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This eBook from the Gutenberg Project consists of approximately 340 pages of information about New York Times Current History.

Feb. 20—­Austrian aviator drops bombs on Cettinje; England distributes illustrated posters showing differences between English and German aircraft.

Feb. 21—­German aeroplane drops bombs on Braintree, Colchester, and Marks Tey, little damage being done.

Feb. 22—­Zeppelin bombards Calais, killing five; Buckingham Palace and other places in London are guarded against aeroplane attack.

Feb. 23—­German aeroplane seen off the English coast.

Feb. 24—­Three British aviators lost in raid on Belgium.

Feb. 27—­French aviators bombard Metz; Germans drop bombs on Nieuport.


Feb. 2—­Second contingent of troops reaches Egypt; Minister of Defense says that Government has placed no limit on number of men to be sent.


Feb. 2—­Government issues warning that Rumanian volunteers caught serving with Russians will be shot.

Feb. 6—­Two Czech newspapers suspended for comments on the war unacceptable to the authorities; editors of papers in Styria threaten to stop publication unless censorship is relaxed.

Feb. 9—­Commercial and political organizations protest against muzzling of the press.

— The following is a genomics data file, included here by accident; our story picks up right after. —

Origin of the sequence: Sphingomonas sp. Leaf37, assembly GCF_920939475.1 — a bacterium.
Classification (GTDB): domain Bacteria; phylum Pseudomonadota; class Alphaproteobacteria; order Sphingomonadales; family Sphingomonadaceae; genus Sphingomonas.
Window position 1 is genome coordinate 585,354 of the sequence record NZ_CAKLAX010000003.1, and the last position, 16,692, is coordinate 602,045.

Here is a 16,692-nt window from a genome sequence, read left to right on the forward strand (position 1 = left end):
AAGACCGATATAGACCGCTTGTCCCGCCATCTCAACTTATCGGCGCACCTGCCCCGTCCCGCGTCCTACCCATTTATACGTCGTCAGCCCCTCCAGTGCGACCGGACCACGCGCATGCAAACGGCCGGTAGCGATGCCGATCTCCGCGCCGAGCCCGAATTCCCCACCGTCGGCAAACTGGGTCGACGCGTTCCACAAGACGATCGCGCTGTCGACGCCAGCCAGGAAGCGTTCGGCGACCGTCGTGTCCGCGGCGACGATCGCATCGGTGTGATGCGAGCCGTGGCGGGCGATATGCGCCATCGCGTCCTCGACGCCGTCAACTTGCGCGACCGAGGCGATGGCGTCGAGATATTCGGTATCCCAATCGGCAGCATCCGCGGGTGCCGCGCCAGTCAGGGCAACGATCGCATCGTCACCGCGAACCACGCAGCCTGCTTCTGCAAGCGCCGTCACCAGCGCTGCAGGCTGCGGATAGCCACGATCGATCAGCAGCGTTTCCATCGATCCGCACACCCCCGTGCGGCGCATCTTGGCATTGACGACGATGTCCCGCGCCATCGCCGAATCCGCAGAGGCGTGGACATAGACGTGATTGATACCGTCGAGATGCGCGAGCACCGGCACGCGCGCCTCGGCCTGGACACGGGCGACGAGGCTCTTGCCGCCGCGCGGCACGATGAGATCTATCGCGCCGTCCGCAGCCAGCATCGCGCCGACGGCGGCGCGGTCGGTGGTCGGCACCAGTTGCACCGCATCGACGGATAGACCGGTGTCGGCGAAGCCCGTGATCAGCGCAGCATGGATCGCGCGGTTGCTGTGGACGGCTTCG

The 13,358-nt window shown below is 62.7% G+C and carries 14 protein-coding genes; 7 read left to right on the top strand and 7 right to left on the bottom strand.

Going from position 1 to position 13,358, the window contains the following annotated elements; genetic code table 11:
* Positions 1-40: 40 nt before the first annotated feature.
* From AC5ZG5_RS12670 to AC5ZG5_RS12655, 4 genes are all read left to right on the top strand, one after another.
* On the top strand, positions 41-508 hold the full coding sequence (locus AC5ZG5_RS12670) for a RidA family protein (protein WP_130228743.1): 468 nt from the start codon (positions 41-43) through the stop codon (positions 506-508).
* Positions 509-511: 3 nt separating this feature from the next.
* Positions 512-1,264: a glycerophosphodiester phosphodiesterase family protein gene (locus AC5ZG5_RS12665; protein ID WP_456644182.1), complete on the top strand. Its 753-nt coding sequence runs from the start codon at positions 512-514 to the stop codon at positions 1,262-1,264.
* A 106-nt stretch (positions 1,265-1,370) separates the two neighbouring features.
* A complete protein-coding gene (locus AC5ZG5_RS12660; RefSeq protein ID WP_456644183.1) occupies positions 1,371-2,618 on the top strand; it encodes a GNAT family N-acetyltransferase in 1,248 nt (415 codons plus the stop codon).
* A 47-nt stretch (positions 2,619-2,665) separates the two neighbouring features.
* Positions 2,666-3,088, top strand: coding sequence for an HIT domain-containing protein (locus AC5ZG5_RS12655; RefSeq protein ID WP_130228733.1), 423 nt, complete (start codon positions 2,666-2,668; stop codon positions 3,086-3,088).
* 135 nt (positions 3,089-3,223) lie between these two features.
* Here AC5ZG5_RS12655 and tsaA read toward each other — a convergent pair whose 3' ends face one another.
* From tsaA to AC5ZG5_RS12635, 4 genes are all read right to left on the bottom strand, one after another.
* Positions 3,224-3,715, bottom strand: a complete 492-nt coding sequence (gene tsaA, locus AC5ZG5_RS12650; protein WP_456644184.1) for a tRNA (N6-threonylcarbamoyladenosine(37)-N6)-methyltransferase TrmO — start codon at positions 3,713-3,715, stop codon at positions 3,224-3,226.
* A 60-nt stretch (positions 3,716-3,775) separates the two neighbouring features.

Feb. 12—­Czechs clamor for independence; Hungarian Deputies have been conferring with Rumanian Deputies to try to reach an agreement about Transylvania which would keep Rumania out of the war; the negotiations have now been abandoned, as Rumanians wanted complete autonomy for Transylvania.

Feb. 13—­Entire Austro-Hungarian Landsturm is called out.

Feb. 15—­Church bells may be melted to supply copper.

Feb. 21—­Foreign Minister Burian and German Imperial Chancellor
Bethmann-Hollweg have three long conferences in Vienna.

Feb. 22—­Austrian and German troops have been concentrating for several days along the Swiss-Italian border; miles of trenches have been dug.

Feb. 24—­Germany is reported to be bringing strong pressure on Austria to induce the latter to cede to Italy her Italian province of Trent and a portion of the Istrian Peninsula for the purpose of keeping Italy neutral.

Feb. 28—­Full text of Austro-Hungarian “Red Book” is published in THE NEW YORK TIMES; it is estimated that the total Austrian loss, killed, wounded and prisoners, is now 1,600,000.


Feb. 5—­Government protests against annulment by Germany of exequaturs of Consuls of neutral powers.

Feb. 8—­Letter from Cardinal Mercier to the higher clergy of his diocese protests against violation of his rights as a Belgian and as a Cardinal; legation in Washington denounces tax imposed by Germans on refugees who fail to return to Belgium.

Feb. 18—­Germany withdraws interdiction against correspondence by Cardinal Mercier with Belgian Bishops.

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